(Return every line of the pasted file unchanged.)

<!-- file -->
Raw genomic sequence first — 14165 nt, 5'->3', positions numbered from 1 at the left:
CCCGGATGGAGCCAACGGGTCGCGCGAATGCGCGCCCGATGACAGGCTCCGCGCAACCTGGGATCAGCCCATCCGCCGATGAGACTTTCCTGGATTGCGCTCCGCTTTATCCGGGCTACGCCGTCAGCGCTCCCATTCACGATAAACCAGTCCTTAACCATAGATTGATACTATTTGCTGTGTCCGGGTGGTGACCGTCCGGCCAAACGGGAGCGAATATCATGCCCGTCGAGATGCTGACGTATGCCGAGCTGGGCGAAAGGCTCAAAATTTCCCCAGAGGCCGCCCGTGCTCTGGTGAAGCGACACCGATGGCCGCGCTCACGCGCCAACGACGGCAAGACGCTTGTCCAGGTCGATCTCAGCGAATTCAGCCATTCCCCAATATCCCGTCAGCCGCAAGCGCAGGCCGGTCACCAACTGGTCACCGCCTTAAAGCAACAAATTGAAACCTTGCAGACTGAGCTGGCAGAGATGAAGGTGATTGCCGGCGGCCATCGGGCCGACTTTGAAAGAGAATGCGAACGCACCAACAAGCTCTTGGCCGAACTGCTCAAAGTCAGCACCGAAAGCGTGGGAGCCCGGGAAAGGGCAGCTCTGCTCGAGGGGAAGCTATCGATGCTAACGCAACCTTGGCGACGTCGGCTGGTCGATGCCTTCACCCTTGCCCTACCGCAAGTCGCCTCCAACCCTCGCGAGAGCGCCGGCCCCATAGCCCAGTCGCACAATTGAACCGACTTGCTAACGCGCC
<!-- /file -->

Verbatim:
Raw genomic sequence first — 14165 nt, 5'->3', positions numbered from 1 at the left:
CCCGGATGGAGCCAACGGGTCGCGCGAATGCGCGCCCGATGACAGGCTCCGCGCAACCTGGGATCAGCCCATCCGCCGATGAGACTTTCCTGGATTGCGCTCCGCTTTATCCGGGCTACGCCGTCAGCGCTCCCATTCACGATAAACCAGTCCTTAACCATAGATTGATACTATTTGCTGTGTCCGGGTGGTGACCGTCCGGCCAAACGGGAGCGAATATCATGCCCGTCGAGATGCTGACGTATGCCGAGCTGGGCGAAAGGCTCAAAATTTCCCCAGAGGCCGCCCGTGCTCTGGTGAAGCGACACCGATGGCCGCGCTCACGCGCCAACGACGGCAAGACGCTTGTCCAGGTCGATCTCAGCGAATTCAGCCATTCCCCAATATCCCGTCAGCCGCAAGCGCAGGCCGGTCACCAACTGGTCACCGCCTTAAAGCAACAAATTGAAACCTTGCAGACTGAGCTGGCAGAGATGAAGGTGATTGCCGGCGGCCATCGGGCCGACTTTGAAAGAGAATGCGAACGCACCAACAAGCTCTTGGCCGAACTGCTCAAAGTCAGCACCGAAAGCGTGGGAGCCCGGGAAAGGGCAGCTCTGCTCGAGGGGAAGCTATCGATGCTAACGCAACCTTGGCGACGTCGGCTGGTCGATGCCTTCACCCTTGCCCTACCGCAAGTCGCCTCCAACCCTCGCGAGAGCGCCGGCCCCATAGCCCAGTCGCACAATTGAACCGACTTGCTAACGCGCC